Peak Performance

Designed with general purpose users in mind, the Fugaku supercomputer has the performance and energy efficiency of a GPU-accelerated machine but remains easy to program.

Within weeks, the first results were announced. In July 2020, researchers from RIKEN and Kyoto University said Fugaku had helped them narrow down a field of 2,128 drugs to dozens of potential therapeutics that might bind to and inactivate proteins that play a role in how the virus particles spread. Fugaku took ten days running molecular simulations to find the candidates, some of which had not yet been considered as possible agents.

Apart from screening drug candidates, Fugaku has also helped scientists understand how the coronavirus can spread while airborne. A research team from RIKEN and Kobe University was preparing to use Fugaku to simulate vehicle fuel-injection systems when one member realized that it was basically the same mechanism as coughing.

Working with biologists and other experts, the team ended up running what it described as the world’s largest virus-droplet simulation ever conducted. Instead of atomized fuel, Fugaku was put to work modeling how the coronavirus can spread in trains, workspaces and schools.

They found that opening train windows, for instance, can triple ventilation and lower ambient particles. Another study looked at how particles emitted by infected people would behave in a variety of environmental conditions.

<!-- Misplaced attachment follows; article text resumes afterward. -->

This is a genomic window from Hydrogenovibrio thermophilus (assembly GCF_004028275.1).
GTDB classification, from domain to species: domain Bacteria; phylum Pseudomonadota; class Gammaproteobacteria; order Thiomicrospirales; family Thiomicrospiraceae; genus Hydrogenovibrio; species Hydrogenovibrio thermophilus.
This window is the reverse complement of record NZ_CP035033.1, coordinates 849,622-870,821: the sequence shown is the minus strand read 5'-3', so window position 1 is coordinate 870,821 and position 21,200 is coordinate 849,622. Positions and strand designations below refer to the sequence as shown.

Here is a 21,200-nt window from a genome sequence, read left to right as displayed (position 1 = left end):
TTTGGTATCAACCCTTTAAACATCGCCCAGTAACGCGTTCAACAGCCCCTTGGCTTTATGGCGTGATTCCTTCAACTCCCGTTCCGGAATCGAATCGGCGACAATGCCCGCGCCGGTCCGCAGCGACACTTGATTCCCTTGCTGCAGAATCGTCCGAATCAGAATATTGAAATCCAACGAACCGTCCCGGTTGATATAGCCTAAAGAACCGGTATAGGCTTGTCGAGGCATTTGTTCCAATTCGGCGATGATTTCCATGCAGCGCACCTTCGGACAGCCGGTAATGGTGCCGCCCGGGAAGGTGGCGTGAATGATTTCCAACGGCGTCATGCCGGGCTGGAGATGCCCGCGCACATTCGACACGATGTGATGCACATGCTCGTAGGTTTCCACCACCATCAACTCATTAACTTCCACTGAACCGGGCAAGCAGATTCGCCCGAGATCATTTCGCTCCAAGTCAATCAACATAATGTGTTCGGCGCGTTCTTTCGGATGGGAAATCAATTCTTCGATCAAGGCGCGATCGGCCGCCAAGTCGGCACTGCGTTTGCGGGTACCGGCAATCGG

They found that if air humidity is under 30 percent, there are more than twice the number of aerosolized particles compared to levels over 60 percent. Other findings revealed that the biggest risk to diners is people sitting next to, and not across from them, and that face masks are more effective than clear face shields.

“They got probably the best simulation in the world, because they were developing this extremely complicated but capable code that would not work too well on conventional machines because they’re too slow,” said Matsuoka, adding that some simulations that took a few days on Fugaku would have taken over a year on the K computer.

“We had a very focused, very unified response to the pandemic. Everybody contributed according to their abilities and we moved quickly in the same direction.”

Tim Hornyak is a Canadian writer based in Tokyo, Japan, who has worked in journalism for more than 20 years. He has written extensively about travel, food, technology, science, culture and business in Japan, as well as Japanese inventors, roboticists and Nobel Prize-winning scientists. He is the author of Loving the Machine: The Art and Science of Japanese Robots and has contributed to several Lonely Planet travel guidebooks. He has lived in Tokyo for more than 15 years.

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